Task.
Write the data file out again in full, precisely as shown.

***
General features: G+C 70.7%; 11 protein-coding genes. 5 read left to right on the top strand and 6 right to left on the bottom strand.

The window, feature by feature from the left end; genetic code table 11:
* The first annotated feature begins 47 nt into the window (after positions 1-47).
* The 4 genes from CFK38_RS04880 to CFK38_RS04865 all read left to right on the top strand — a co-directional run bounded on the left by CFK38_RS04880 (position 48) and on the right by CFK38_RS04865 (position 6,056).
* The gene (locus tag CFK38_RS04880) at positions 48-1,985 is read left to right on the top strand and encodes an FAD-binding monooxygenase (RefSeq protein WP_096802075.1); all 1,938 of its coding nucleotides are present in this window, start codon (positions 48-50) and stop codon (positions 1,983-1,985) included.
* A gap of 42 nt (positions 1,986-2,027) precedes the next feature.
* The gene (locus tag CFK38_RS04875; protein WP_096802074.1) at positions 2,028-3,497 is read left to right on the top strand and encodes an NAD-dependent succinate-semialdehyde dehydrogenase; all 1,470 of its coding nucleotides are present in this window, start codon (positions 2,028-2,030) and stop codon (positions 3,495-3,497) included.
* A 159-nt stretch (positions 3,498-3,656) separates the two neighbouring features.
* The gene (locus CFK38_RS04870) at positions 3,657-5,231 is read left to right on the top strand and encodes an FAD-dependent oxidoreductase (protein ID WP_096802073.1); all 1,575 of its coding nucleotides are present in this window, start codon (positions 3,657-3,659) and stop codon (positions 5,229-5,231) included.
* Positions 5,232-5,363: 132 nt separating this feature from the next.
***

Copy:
General features: G+C 70.7%; 11 protein-coding genes. 5 read left to right on the top strand and 6 right to left on the bottom strand.

The window, feature by feature from the left end; genetic code table 11:
* The first annotated feature begins 47 nt into the window (after positions 1-47).
* The 4 genes from CFK38_RS04880 to CFK38_RS04865 all read left to right on the top strand — a co-directional run bounded on the left by CFK38_RS04880 (position 48) and on the right by CFK38_RS04865 (position 6,056).
* The gene (locus tag CFK38_RS04880) at positions 48-1,985 is read left to right on the top strand and encodes an FAD-binding monooxygenase (RefSeq protein WP_096802075.1); all 1,938 of its coding nucleotides are present in this window, start codon (positions 48-50) and stop codon (positions 1,983-1,985) included.
* A gap of 42 nt (positions 1,986-2,027) precedes the next feature.
* The gene (locus tag CFK38_RS04875; protein WP_096802074.1) at positions 2,028-3,497 is read left to right on the top strand and encodes an NAD-dependent succinate-semialdehyde dehydrogenase; all 1,470 of its coding nucleotides are present in this window, start codon (positions 2,028-2,030) and stop codon (positions 3,495-3,497) included.
* A 159-nt stretch (positions 3,498-3,656) separates the two neighbouring features.
* The gene (locus CFK38_RS04870) at positions 3,657-5,231 is read left to right on the top strand and encodes an FAD-dependent oxidoreductase (protein ID WP_096802073.1); all 1,575 of its coding nucleotides are present in this window, start codon (positions 3,657-3,659) and stop codon (positions 5,229-5,231) included.
* Positions 5,232-5,363: 132 nt separating this feature from the next.